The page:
1. Novelty
We do combine ideas from A. Graves' work on sequence generation, Neural Turing Machines (NTM) and from D. Bahdanau's et al. work on machine translation. However, we introduce novel convolutional features that are arguably better than previous location-awareness proposals: they are fully trainable, straightforward to extend to many dimensions, and easy to implement. An attention mechanism with convolutional features does not involve predicting the shift to the next location, which we argue against in the subsection 2.1. The convolutional features are also in a sense deep, as opposed to linear interpolation of content- and location- based components in NTM.

We also believe that the investigation of failure modes of the both location aware and unaware attention mechanisms, along with the resulting notion of alignment sharpening, is also a crucial contribution. The content-based attention mechanism allows for more varied alignments than those produced by other techniques since alignments need not be monotonic. This brings in other failure modes. We demonstrate that the location-unaware model is able to learn to implicitly but not robustly track its position, which makes it fail in a completely different way from the location-aware model. Knowledge on how to apply models trained on short sequences to longer ones is important for other users of attention-based models. This need seems to be justified e.g. by a recent contribution from Google - - which reports failures of decoding on long utterances, however without proposing any solutions.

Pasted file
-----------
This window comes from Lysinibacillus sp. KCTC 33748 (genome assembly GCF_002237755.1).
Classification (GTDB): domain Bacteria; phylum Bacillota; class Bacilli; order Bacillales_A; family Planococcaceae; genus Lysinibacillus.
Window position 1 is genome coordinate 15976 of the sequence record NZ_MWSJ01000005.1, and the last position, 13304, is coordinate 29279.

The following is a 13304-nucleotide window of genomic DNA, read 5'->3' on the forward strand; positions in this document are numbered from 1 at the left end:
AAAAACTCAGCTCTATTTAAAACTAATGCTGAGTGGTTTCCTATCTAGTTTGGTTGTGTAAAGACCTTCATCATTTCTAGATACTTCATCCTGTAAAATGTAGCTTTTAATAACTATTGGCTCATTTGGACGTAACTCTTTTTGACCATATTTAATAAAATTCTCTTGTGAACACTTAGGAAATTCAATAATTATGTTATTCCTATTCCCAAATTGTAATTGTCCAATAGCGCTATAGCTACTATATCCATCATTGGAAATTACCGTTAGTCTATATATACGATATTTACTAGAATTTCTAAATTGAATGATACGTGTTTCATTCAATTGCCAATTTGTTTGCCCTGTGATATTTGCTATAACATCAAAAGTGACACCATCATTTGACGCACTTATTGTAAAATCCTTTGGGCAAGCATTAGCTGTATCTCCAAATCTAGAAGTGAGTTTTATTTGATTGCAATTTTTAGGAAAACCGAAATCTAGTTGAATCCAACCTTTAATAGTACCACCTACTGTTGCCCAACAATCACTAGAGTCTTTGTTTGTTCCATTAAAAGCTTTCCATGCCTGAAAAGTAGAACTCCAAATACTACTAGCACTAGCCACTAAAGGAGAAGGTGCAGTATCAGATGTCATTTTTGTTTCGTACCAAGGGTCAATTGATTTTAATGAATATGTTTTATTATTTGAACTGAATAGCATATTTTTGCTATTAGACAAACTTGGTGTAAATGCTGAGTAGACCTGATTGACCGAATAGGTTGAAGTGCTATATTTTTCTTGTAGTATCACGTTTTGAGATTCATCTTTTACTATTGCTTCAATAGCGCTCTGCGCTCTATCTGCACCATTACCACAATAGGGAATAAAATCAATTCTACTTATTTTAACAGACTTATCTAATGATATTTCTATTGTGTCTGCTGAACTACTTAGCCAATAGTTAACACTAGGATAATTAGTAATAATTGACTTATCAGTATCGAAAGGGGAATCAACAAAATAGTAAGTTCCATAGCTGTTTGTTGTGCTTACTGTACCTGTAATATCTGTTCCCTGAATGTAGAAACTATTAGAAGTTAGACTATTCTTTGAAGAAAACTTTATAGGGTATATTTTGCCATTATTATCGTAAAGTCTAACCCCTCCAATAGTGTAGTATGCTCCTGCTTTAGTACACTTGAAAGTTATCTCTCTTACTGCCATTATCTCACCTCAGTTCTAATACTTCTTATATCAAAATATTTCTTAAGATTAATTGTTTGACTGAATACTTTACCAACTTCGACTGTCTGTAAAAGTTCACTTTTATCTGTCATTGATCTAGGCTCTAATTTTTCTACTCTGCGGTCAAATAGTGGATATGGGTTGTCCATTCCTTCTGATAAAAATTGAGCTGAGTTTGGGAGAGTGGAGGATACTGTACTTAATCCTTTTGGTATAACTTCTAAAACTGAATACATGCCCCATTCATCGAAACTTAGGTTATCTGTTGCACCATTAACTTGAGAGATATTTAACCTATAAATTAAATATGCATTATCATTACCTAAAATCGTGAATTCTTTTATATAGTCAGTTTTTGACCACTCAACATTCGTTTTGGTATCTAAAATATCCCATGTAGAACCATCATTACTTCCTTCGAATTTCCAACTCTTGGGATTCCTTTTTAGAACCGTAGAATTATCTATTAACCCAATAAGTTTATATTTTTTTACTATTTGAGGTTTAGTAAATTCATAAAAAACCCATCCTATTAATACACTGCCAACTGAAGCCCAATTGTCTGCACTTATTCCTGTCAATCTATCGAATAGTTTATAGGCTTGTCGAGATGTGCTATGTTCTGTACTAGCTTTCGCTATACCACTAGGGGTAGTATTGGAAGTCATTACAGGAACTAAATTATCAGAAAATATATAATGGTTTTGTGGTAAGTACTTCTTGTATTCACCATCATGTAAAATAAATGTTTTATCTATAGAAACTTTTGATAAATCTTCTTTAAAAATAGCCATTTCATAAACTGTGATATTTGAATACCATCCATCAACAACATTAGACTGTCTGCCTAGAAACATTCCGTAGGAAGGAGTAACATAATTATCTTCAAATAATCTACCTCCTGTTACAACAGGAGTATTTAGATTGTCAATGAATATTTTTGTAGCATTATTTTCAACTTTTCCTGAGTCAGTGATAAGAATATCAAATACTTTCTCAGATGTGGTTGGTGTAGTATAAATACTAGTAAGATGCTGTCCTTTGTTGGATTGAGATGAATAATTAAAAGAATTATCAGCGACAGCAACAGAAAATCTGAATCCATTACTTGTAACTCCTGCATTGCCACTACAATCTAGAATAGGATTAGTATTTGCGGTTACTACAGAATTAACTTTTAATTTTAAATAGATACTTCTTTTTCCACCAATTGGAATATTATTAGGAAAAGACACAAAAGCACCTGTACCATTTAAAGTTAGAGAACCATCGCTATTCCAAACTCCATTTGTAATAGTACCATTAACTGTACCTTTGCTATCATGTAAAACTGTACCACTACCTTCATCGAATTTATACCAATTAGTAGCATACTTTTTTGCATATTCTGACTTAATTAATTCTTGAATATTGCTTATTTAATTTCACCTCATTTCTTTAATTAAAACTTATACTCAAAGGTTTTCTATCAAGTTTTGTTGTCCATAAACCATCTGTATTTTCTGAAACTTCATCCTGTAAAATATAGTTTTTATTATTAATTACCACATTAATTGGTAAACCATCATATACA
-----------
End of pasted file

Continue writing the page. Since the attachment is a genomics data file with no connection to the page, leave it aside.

2. Value of experiments conducted on the TIMIT dataset
We chose TIMIT because it is popular, small, and well known. Our main concern was how the attention mechanism will perform when asked to align long sequences and whether it will be able to generalize to even longer ones. The speech recognition specific problems with TIMIT, such as low noise or balanced phoneme set, are less important when the main goal is to provide a difficult benchmark for attention-based RNNs.

That being said, we are working currently with the WSJ and Librispeech corpuses, which are substantially larger. We work on reducing the computational complexity making the approach more practical, e.g. we apply the windowing from subsection 2.3 during both training and testing. This model has a computational complexity that scales linearly with the length of the output sequence (as opposed to the one used for the TIMIT experiments, whose computational complexity scales with the product of the lengths of input and output sequences, or roughly quadratically with the length of the output sequence). On WSJ, when trained directly on characters we achieve a low 7.8% character error rate on the test_eval92 split with no language model used during decoding, and when decoded with the standard bigram WSJ language model it reaches the performance of CTC models of about 15% word error rate. Still, no initial alignments are needed and a conventional ASR system are not required.

The attention-based model also offers many new possibilities for speech processing. For instance it discards the typical requirement that each phoneme requires at least three speech frames. This allows pooling over time and we have indeed succeeded in reducing the recording length up to 16 times with very similar decoding performance.